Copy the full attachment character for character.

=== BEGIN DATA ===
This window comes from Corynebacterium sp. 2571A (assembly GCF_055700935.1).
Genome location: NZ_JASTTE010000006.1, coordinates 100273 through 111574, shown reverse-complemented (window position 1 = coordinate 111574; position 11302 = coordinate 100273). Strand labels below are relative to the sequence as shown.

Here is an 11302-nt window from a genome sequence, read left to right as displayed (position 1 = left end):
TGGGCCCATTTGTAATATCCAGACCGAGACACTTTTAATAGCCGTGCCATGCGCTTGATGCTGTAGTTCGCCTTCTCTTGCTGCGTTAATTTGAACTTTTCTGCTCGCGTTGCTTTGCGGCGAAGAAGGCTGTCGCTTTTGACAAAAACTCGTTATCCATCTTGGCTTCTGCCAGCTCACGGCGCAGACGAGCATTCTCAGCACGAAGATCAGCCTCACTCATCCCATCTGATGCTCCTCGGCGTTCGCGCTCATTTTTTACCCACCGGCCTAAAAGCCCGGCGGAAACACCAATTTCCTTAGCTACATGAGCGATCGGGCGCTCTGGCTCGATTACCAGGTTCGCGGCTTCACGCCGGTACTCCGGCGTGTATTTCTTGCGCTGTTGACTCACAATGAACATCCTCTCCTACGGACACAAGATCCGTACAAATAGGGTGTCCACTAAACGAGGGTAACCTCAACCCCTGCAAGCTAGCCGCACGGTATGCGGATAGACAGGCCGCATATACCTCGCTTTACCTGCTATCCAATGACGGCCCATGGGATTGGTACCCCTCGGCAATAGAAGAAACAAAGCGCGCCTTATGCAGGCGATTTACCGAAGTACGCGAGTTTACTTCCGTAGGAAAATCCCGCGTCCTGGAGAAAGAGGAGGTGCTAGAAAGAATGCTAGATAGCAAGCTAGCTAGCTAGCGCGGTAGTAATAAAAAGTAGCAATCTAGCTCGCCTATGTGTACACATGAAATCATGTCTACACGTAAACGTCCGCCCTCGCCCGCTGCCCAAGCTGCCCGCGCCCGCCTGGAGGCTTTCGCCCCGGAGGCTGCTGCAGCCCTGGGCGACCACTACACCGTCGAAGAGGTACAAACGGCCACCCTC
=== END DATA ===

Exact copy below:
This window comes from Corynebacterium sp. 2571A (assembly GCF_055700935.1).
Genome location: NZ_JASTTE010000006.1, coordinates 100273 through 111574, shown reverse-complemented (window position 1 = coordinate 111574; position 11302 = coordinate 100273). Strand labels below are relative to the sequence as shown.

Here is an 11302-nt window from a genome sequence, read left to right as displayed (position 1 = left end):
TGGGCCCATTTGTAATATCCAGACCGAGACACTTTTAATAGCCGTGCCATGCGCTTGATGCTGTAGTTCGCCTTCTCTTGCTGCGTTAATTTGAACTTTTCTGCTCGCGTTGCTTTGCGGCGAAGAAGGCTGTCGCTTTTGACAAAAACTCGTTATCCATCTTGGCTTCTGCCAGCTCACGGCGCAGACGAGCATTCTCAGCACGAAGATCAGCCTCACTCATCCCATCTGATGCTCCTCGGCGTTCGCGCTCATTTTTTACCCACCGGCCTAAAAGCCCGGCGGAAACACCAATTTCCTTAGCTACATGAGCGATCGGGCGCTCTGGCTCGATTACCAGGTTCGCGGCTTCACGCCGGTACTCCGGCGTGTATTTCTTGCGCTGTTGACTCACAATGAACATCCTCTCCTACGGACACAAGATCCGTACAAATAGGGTGTCCACTAAACGAGGGTAACCTCAACCCCTGCAAGCTAGCCGCACGGTATGCGGATAGACAGGCCGCATATACCTCGCTTTACCTGCTATCCAATGACGGCCCATGGGATTGGTACCCCTCGGCAATAGAAGAAACAAAGCGCGCCTTATGCAGGCGATTTACCGAAGTACGCGAGTTTACTTCCGTAGGAAAATCCCGCGTCCTGGAGAAAGAGGAGGTGCTAGAAAGAATGCTAGATAGCAAGCTAGCTAGCTAGCGCGGTAGTAATAAAAAGTAGCAATCTAGCTCGCCTATGTGTACACATGAAATCATGTCTACACGTAAACGTCCGCCCTCGCCCGCTGCCCAAGCTGCCCGCGCCCGCCTGGAGGCTTTCGCCCCGGAGGCTGCTGCAGCCCTGGGCGACCACTACACCGTCGAAGAGGTACAAACGGCCACCCTC